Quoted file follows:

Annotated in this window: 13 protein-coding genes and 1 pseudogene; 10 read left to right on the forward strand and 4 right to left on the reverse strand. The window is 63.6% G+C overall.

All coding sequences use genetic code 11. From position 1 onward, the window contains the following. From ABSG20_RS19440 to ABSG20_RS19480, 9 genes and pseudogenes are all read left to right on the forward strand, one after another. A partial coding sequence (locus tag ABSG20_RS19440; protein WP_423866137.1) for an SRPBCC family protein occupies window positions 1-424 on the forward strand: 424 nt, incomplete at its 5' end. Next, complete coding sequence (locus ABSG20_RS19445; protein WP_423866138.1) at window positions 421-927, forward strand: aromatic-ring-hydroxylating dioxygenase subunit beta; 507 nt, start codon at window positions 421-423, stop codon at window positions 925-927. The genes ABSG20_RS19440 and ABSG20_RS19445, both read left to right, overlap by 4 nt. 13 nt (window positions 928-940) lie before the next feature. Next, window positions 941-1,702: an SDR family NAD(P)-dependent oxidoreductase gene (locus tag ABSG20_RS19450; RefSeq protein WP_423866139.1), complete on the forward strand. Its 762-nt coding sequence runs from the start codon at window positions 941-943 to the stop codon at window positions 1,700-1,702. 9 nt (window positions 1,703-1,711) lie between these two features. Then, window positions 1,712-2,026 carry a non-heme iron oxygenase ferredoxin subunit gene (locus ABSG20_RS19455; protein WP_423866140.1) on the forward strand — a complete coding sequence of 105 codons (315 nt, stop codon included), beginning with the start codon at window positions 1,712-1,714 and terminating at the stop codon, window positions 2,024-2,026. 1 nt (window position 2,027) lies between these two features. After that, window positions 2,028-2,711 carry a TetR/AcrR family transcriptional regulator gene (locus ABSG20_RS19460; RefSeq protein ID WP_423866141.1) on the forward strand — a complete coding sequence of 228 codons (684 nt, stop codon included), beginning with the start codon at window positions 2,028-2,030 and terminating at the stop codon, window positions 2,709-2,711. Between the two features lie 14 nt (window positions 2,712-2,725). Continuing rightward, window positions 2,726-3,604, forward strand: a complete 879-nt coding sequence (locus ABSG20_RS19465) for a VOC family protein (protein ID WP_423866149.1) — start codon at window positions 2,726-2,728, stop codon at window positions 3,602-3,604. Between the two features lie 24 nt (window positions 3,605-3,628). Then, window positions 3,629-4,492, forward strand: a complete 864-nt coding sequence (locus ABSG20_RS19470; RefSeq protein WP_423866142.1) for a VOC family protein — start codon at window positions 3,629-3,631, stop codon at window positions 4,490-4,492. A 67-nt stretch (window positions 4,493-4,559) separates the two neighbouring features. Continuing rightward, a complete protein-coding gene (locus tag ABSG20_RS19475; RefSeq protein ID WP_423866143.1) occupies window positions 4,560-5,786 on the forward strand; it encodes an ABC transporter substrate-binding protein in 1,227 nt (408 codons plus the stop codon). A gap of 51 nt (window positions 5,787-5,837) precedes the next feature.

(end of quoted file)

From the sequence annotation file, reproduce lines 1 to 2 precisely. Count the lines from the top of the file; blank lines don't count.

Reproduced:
Annotated in this window: 13 protein-coding genes and 1 pseudogene; 10 read left to right on the forward strand and 4 right to left on the reverse strand. The window is 63.6% G+C overall.

All coding sequences use genetic code 11. From position 1 onward, the window contains the following. From ABSG20_RS19440 to ABSG20_RS19480, 9 genes and pseudogenes are all read left to right on the forward strand, one after another. A partial coding sequence (locus tag ABSG20_RS19440; protein WP_423866137.1) for an SRPBCC family protein occupies window positions 1-424 on the forward strand: 424 nt, incomplete at its 5' end. Next, complete coding sequence (locus ABSG20_RS19445; protein WP_423866138.1) at window positions 421-927, forward strand: aromatic-ring-hydroxylating dioxygenase subunit beta; 507 nt, start codon at window positions 421-423, stop codon at window positions 925-927. The genes ABSG20_RS19440 and ABSG20_RS19445, both read left to right, overlap by 4 nt. 13 nt (window positions 928-940) lie before the next feature. Next, window positions 941-1,702: an SDR family NAD(P)-dependent oxidoreductase gene (locus tag ABSG20_RS19450; RefSeq protein WP_423866139.1), complete on the forward strand. Its 762-nt coding sequence runs from the start codon at window positions 941-943 to the stop codon at window positions 1,700-1,702. 9 nt (window positions 1,703-1,711) lie between these two features. Then, window positions 1,712-2,026 carry a non-heme iron oxygenase ferredoxin subunit gene (locus ABSG20_RS19455; protein WP_423866140.1) on the forward strand — a complete coding sequence of 105 codons (315 nt, stop codon included), beginning with the start codon at window positions 1,712-1,714 and terminating at the stop codon, window positions 2,024-2,026. 1 nt (window position 2,027) lies between these two features. After that, window positions 2,028-2,711 carry a TetR/AcrR family transcriptional regulator gene (locus ABSG20_RS19460; RefSeq protein ID WP_423866141.1) on the forward strand — a complete coding sequence of 228 codons (684 nt, stop codon included), beginning with the start codon at window positions 2,028-2,030 and terminating at the stop codon, window positions 2,709-2,711. Between the two features lie 14 nt (window positions 2,712-2,725). Continuing rightward, window positions 2,726-3,604, forward strand: a complete 879-nt coding sequence (locus ABSG20_RS19465) for a VOC family protein (protein ID WP_423866149.1) — start codon at window positions 2,726-2,728, stop codon at window positions 3,602-3,604. Between the two features lie 24 nt (window positions 3,605-3,628). Then, window positions 3,629-4,492, forward strand: a complete 864-nt coding sequence (locus ABSG20_RS19470; RefSeq protein WP_423866142.1) for a VOC family protein — start codon at window positions 3,629-3,631, stop codon at window positions 4,490-4,492. A 67-nt stretch (window positions 4,493-4,559) separates the two neighbouring features. Continuing rightward, a complete protein-coding gene (locus tag ABSG20_RS19475; RefSeq protein ID WP_423866143.1) occupies window positions 4,560-5,786 on the forward strand; it encodes an ABC transporter substrate-binding protein in 1,227 nt (408 codons plus the stop codon). A gap of 51 nt (window positions 5,787-5,837) precedes the next feature.